Power of the Jedi, 2000
Accessories: Lightsaber, Poncho
Appears in: The Phantom Menace
Card Back: Jedi Master Qui-Gon Jinn has handled many difficult negotiations on behalf of the Jedi order. On some missions, he is required to wear a disguise. Bold and headstrong, he is willing to take any risk to restore lasting peace and security to the galaxy.
An earlier version of Qui-Gon Jinn in his Mos Espa poncho saw release in the Tatooine Showdown Cinema Scene set from The Phantom Menace toy line, but this was the first single carded version of Qui-Gon in this outfit. And unfortunately for the slave-rescuing Jedi Master, this release is a bit of a mixed bag…
Qui-Gon comes with two accessories, a lightsaber with a detailed hilt and a material poncho. The lightsaber is as you’d expect from an Episode One era figure, silver and black with the recognisable red button and a solid translucent green blade.
The poncho is faithful to the film with an olive green stripe around the hem, and unlike modern soft goods the material is thick enough to hang somewhat naturally. It’s stitched under the arms to hold its shape which just about works, although it’s still prone to billowing. It takes some futzing the get a good look with the poncho but it’s worth the effort, as when it works, it works well.
The figure itself holds a decent resemblance to Liam Neeson (although the soul-piercing blue eyes were surely never intended to be viewed through a zoomed in camera lens). The paint apps on Qui-Gon’s face are solid, cleanly applied and worked to good effect; beyond that though the figure is mainly cast in one of two shades of brown plastic with the odd detail painted in. Not that it matters though, as the poncho covers most of the body anyway – and that’s the way that you’re going to want to keep it.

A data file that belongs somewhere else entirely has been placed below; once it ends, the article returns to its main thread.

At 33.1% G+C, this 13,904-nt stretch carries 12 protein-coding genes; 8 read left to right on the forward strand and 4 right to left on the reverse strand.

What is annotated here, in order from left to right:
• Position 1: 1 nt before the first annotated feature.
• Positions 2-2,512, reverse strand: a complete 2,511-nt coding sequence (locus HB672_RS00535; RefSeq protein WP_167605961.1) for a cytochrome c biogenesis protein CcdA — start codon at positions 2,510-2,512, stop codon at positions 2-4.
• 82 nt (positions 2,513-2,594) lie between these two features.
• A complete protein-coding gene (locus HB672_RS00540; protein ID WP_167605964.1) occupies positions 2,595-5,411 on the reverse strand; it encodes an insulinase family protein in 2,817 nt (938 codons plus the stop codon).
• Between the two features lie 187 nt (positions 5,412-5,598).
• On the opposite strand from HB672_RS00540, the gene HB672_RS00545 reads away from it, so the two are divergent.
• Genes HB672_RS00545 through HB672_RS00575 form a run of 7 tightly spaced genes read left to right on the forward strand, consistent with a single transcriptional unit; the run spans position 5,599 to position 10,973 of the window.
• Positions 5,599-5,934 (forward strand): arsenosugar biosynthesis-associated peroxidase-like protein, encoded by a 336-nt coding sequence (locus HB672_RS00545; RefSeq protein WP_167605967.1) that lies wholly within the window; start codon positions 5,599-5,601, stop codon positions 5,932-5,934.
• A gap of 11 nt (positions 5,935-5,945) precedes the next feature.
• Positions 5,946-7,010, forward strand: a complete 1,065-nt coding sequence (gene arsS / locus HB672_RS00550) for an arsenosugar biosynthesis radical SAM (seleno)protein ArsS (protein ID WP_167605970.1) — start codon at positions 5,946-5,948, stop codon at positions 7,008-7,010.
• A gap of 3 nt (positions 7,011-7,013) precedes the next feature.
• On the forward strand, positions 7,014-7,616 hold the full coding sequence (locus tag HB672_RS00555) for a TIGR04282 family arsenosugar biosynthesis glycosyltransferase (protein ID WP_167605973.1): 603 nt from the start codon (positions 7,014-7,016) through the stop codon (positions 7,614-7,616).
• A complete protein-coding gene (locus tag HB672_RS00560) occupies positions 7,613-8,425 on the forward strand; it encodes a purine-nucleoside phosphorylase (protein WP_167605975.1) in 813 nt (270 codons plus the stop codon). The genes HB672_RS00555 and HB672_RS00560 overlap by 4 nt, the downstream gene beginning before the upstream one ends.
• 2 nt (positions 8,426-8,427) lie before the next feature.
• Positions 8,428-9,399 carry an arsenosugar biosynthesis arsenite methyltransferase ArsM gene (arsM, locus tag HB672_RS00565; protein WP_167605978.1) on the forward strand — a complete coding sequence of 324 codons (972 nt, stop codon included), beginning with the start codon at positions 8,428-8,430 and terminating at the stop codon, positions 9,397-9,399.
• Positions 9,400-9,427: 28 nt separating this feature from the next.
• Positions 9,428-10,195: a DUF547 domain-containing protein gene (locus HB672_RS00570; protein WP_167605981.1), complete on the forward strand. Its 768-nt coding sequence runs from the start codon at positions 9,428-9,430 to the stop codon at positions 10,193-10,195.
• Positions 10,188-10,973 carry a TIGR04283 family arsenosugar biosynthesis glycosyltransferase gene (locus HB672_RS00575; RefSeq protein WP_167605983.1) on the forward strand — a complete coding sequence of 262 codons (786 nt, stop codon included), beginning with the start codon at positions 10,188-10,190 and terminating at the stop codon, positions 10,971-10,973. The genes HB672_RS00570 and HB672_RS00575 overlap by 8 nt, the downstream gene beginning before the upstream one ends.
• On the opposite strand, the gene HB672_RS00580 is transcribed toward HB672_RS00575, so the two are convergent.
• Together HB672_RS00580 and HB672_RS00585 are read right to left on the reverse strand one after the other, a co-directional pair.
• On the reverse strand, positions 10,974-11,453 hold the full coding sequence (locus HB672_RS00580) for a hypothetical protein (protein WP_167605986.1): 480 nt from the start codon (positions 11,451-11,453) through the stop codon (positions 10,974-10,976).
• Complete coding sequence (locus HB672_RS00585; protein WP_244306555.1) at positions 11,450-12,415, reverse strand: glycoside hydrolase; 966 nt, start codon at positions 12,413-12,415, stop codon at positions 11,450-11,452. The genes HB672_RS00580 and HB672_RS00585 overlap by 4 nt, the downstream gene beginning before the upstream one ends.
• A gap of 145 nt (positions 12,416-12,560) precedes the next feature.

With Power of the Jedi we witnessed the beginning of the pre-posed action figure era, which continued in earnest throughout the first Saga series. Qui-Gon Jinn (Mos Espa Disguise) is an unfortunate casualty of that ethos.
The left arm is so awkwardly posed that it only really works in one position, and even then it still doesn’t look right. The lightsaber fits a little loosely into his right hand, and doesn’t really work for a fighting stance. The swivel waist and hips let the figure stand properly and do help with the posing, but nine times out of ten the upper body looks so wonky that you won’t be paying attention to what the legs are doing anyway.
There are examples of pre-posed figures where it seems that Hasbro committed to the style from the start, and so the figures may only work in that one pose but look fantastic doing so (examples here, here and here). Qui-Gon Jinn (Mos Espa Disguise) falls into the middle between pre-posed and articulated, and as such just looks uncomfortable doing pretty much anything.
Still, nice soft goods.